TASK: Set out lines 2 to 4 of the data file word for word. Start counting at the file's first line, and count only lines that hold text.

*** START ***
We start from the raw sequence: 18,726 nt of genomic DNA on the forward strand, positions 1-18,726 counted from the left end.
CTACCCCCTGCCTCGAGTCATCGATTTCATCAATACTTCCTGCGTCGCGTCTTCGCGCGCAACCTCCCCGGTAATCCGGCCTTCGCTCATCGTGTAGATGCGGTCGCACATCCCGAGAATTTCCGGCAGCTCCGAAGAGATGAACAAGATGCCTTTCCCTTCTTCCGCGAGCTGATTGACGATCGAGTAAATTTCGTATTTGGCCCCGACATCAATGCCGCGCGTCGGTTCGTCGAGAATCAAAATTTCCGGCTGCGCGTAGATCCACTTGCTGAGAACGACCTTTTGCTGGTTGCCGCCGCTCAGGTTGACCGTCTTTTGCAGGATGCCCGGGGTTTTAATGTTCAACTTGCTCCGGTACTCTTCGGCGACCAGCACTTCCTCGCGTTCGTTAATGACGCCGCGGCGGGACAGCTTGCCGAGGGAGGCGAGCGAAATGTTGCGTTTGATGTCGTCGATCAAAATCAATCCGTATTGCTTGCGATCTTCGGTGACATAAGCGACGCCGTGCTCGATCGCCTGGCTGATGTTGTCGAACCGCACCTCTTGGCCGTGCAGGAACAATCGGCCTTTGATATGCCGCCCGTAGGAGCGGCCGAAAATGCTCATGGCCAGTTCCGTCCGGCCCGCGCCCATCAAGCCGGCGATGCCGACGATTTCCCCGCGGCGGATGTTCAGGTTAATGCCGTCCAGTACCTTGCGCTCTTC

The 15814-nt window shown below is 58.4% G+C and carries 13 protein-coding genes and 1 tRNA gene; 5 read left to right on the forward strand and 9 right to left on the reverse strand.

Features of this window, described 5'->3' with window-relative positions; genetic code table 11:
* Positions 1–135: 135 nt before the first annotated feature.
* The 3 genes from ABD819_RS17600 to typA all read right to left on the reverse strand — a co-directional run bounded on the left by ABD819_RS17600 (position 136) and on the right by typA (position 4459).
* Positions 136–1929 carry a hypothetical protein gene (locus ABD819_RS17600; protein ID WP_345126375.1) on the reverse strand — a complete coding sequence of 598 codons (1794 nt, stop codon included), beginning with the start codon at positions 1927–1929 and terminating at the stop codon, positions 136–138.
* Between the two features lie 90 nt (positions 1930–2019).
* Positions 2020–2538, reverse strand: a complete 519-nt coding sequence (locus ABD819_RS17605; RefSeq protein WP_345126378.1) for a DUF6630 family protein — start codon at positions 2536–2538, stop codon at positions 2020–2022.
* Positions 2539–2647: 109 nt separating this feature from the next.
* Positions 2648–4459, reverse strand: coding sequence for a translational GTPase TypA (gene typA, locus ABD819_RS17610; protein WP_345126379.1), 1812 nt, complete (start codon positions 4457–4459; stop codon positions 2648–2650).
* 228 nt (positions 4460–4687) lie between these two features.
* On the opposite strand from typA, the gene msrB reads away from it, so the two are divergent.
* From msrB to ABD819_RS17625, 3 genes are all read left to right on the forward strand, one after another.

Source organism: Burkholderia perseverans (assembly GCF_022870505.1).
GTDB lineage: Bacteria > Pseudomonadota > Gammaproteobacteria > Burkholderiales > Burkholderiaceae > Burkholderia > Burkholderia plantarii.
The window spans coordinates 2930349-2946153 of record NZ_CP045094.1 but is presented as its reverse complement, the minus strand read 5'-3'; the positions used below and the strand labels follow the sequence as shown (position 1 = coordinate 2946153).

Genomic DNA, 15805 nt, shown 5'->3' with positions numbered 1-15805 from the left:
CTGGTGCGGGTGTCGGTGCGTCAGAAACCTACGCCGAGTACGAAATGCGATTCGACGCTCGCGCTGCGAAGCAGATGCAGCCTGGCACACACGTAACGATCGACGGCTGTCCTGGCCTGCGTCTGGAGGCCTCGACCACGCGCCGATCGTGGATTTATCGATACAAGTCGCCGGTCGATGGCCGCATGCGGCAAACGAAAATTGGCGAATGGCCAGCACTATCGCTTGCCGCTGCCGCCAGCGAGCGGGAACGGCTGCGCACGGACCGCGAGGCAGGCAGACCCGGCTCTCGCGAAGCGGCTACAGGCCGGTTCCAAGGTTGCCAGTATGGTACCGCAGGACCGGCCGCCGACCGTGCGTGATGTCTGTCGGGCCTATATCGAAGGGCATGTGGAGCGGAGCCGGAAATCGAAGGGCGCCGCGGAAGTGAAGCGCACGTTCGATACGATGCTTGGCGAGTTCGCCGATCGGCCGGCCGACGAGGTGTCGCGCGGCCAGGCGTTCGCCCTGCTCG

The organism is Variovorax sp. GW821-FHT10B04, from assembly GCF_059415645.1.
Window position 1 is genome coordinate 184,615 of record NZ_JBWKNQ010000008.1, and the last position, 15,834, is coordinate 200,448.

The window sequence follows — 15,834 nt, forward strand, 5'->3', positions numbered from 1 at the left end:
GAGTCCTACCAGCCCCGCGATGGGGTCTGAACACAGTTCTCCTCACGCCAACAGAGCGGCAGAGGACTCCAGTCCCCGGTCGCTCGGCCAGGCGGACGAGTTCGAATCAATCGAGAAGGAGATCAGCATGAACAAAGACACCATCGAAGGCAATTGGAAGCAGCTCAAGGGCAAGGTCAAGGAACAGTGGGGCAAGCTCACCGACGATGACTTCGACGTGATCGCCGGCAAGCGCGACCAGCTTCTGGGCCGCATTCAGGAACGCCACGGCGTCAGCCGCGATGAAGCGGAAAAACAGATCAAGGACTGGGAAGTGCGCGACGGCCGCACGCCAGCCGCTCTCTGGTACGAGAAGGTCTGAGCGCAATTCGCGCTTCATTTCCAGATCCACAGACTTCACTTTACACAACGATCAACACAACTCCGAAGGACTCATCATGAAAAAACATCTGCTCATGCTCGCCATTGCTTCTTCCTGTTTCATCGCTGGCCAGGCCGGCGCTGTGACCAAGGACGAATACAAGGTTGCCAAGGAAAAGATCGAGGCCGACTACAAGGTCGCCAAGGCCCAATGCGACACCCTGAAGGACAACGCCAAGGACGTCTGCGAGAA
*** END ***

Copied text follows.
CTACCCCCTGCCTCGAGTCATCGATTTCATCAATACTTCCTGCGTCGCGTCTTCGCGCGCAACCTCCCCGGTAATCCGGCCTTCGCTCATCGTGTAGATGCGGTCGCACATCCCGAGAATTTCCGGCAGCTCCGAAGAGATGAACAAGATGCCTTTCCCTTCTTCCGCGAGCTGATTGACGATCGAGTAAATTTCGTATTTGGCCCCGACATCAATGCCGCGCGTCGGTTCGTCGAGAATCAAAATTTCCGGCTGCGCGTAGATCCACTTGCTGAGAACGACCTTTTGCTGGTTGCCGCCGCTCAGGTTGACCGTCTTTTGCAGGATGCCCGGGGTTTTAATGTTCAACTTGCTCCGGTACTCTTCGGCGACCAGCACTTCCTCGCGTTCGTTAATGACGCCGCGGCGGGACAGCTTGCCGAGGGAGGCGAGCGAAATGTTGCGTTTGATGTCGTCGATCAAAATCAATCCGTATTGCTTGCGATCTTCGGTGACATAAGCGACGCCGTGCTCGATCGCCTGGCTGATGTTGTCGAACCGCACCTCTTGGCCGTGCAGGAACAATCGGCCTTTGATATGCCGCCCGTAGGAGCGGCCGAAAATGCTCATGGCCAGTTCCGTCCGGCCCGCGCCCATCAAGCCGGCGATGCCGACGATTTCCCCGCGGCGGATGTTCAGGTTAATGCCGTCCAGTACCTTGCGCTCTTC

The 15814-nt window shown below is 58.4% G+C and carries 13 protein-coding genes and 1 tRNA gene; 5 read left to right on the forward strand and 9 right to left on the reverse strand.

Features of this window, described 5'->3' with window-relative positions; genetic code table 11: